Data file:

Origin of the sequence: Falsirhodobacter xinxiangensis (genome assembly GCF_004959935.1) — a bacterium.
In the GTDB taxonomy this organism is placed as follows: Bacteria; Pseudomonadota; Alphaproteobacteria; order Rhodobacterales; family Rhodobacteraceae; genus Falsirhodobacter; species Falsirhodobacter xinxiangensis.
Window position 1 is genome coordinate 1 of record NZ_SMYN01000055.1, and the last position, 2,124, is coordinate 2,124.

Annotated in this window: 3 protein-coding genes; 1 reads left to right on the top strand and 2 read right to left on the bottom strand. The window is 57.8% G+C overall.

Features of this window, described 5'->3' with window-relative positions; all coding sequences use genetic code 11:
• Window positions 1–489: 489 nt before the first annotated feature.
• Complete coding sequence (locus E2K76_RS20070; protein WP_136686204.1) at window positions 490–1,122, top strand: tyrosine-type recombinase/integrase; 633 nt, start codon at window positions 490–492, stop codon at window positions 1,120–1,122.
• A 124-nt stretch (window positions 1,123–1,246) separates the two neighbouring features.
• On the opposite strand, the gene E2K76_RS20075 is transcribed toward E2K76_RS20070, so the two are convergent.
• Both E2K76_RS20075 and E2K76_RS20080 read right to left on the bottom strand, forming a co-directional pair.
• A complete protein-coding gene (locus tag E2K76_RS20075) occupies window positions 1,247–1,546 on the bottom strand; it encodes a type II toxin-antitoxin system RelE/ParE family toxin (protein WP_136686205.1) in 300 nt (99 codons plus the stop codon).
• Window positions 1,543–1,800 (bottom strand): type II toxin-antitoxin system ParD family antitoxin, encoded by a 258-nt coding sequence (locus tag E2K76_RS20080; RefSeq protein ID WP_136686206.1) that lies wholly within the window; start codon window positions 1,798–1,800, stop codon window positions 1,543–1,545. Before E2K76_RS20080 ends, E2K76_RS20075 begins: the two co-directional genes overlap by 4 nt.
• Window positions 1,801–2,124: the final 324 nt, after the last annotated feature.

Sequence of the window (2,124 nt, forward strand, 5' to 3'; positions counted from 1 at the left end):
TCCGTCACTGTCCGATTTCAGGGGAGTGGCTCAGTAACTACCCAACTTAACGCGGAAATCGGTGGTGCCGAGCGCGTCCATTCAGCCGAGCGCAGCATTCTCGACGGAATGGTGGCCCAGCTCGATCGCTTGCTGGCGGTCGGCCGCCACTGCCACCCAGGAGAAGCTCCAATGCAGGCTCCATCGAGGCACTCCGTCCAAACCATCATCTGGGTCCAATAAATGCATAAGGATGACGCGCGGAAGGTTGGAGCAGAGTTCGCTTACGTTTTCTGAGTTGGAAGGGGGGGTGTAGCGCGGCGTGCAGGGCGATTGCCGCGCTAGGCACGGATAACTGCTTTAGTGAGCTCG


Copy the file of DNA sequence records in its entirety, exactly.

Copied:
Origin of the sequence: Falsirhodobacter xinxiangensis (genome assembly GCF_004959935.1) — a bacterium.
In the GTDB taxonomy this organism is placed as follows: Bacteria; Pseudomonadota; Alphaproteobacteria; order Rhodobacterales; family Rhodobacteraceae; genus Falsirhodobacter; species Falsirhodobacter xinxiangensis.
Window position 1 is genome coordinate 1 of record NZ_SMYN01000055.1, and the last position, 2,124, is coordinate 2,124.

Annotated in this window: 3 protein-coding genes; 1 reads left to right on the top strand and 2 read right to left on the bottom strand. The window is 57.8% G+C overall.

Features of this window, described 5'->3' with window-relative positions; all coding sequences use genetic code 11:
• Window positions 1–489: 489 nt before the first annotated feature.
• Complete coding sequence (locus E2K76_RS20070; protein WP_136686204.1) at window positions 490–1,122, top strand: tyrosine-type recombinase/integrase; 633 nt, start codon at window positions 490–492, stop codon at window positions 1,120–1,122.
• A 124-nt stretch (window positions 1,123–1,246) separates the two neighbouring features.
• On the opposite strand, the gene E2K76_RS20075 is transcribed toward E2K76_RS20070, so the two are convergent.
• Both E2K76_RS20075 and E2K76_RS20080 read right to left on the bottom strand, forming a co-directional pair.
• A complete protein-coding gene (locus tag E2K76_RS20075) occupies window positions 1,247–1,546 on the bottom strand; it encodes a type II toxin-antitoxin system RelE/ParE family toxin (protein WP_136686205.1) in 300 nt (99 codons plus the stop codon).
• Window positions 1,543–1,800 (bottom strand): type II toxin-antitoxin system ParD family antitoxin, encoded by a 258-nt coding sequence (locus tag E2K76_RS20080; RefSeq protein ID WP_136686206.1) that lies wholly within the window; start codon window positions 1,798–1,800, stop codon window positions 1,543–1,545. Before E2K76_RS20080 ends, E2K76_RS20075 begins: the two co-directional genes overlap by 4 nt.
• Window positions 1,801–2,124: the final 324 nt, after the last annotated feature.

Sequence of the window (2,124 nt, forward strand, 5' to 3'; positions counted from 1 at the left end):
TCCGTCACTGTCCGATTTCAGGGGAGTGGCTCAGTAACTACCCAACTTAACGCGGAAATCGGTGGTGCCGAGCGCGTCCATTCAGCCGAGCGCAGCATTCTCGACGGAATGGTGGCCCAGCTCGATCGCTTGCTGGCGGTCGGCCGCCACTGCCACCCAGGAGAAGCTCCAATGCAGGCTCCATCGAGGCACTCCGTCCAAACCATCATCTGGGTCCAATAAATGCATAAGGATGACGCGCGGAAGGTTGGAGCAGAGTTCGCTTACGTTTTCTGAGTTGGAAGGGGGGGTGTAGCGCGGCGTGCAGGGCGATTGCCGCGCTAGGCACGGATAACTGCTTTAGTGAGCTCG